Metro receives grant to study electric car charging stations

The Chevy Volt. Photo by Chevrolet.

This is sort of a back-to-the-future type post, with the emphasis on “back.”

Attentive Source readers will recall the 1990s when electric car charging stations started popping up around California, the hope being that the state was on the verge of an electric car revolution. For a number of reasons — car manufacturers resisted because of concerns over manufacturing batteries and the state rescinded its own electric car mandates, to name two — it never happened.

The next charge looks to involve plug-in hybrid cars that can run on electricity but also have an internal combustion engine to help extend a vehicle’s range. The much talked about Chevy Volt is one of those type of cars and is supposed to go on sale later this year, according to the Chevrolet website. Other manufacturers such as Toyota have also said they are working on plug-in hybrids.

In that vein, the following news nugget is interesting — Metro has received a grant to study putting charging stations at transit stops. The expectation is clearly that plug-in hybrids will find a market and that some of those drivers will be using their vehicles to reach transit. Here’s the announcement, via Metro’s communications department:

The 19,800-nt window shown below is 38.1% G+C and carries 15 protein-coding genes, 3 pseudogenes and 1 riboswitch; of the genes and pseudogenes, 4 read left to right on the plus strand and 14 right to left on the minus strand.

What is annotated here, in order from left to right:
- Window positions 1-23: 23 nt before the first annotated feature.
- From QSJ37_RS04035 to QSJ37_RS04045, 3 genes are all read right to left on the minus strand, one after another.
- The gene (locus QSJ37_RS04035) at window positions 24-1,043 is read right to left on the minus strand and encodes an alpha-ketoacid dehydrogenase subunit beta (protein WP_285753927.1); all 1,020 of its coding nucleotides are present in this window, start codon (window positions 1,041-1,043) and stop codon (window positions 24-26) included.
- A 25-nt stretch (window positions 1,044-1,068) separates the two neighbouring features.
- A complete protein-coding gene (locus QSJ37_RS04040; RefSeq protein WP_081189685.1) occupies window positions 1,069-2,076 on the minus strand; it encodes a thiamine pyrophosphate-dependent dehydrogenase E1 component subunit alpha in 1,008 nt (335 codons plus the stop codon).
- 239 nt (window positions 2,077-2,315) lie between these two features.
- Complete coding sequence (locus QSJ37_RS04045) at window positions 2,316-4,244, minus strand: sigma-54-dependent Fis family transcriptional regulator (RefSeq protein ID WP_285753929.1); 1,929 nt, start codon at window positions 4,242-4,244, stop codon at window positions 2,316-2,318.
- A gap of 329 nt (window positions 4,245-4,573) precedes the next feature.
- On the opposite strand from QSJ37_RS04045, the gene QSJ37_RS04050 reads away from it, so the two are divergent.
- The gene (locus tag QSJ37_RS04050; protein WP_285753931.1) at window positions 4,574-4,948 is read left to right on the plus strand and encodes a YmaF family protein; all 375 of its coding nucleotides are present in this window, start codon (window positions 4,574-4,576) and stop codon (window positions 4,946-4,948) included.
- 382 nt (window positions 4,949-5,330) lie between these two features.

Metro has received a $415,000 energy grant from the California Energy Commission to explore ways for making it easier for drivers of electric cars to charge their vehicles at Metro facilities with the expectation that these commuters would take Metro to work while their car batteries recharge.

The grant will fund a pilot project to assess the feasibility of mass installation of electric vehicle plug-in charging stations at Metro transit stations. There are currently four electric vehicle charging bays at Union Station in downtown Los Angeles. Metro will be upgrading those plug-in chargers while also installing charging facilities at the Metro Rail Universal City station on the Metro Red Line and the Sierra Madre Villa terminus station on the Metro Gold Line in Pasadena. There also will be plug-in chargers installed at the LAX/Aviation Metro Green Line station and the Canoga Station on the Metro Orange Line.

Metro has a long-standing commitment to clean energy. More than 95 percent of its fleet of more than 2,500 buses run on compressed natural gas, and Metro Rail is powered by electricity.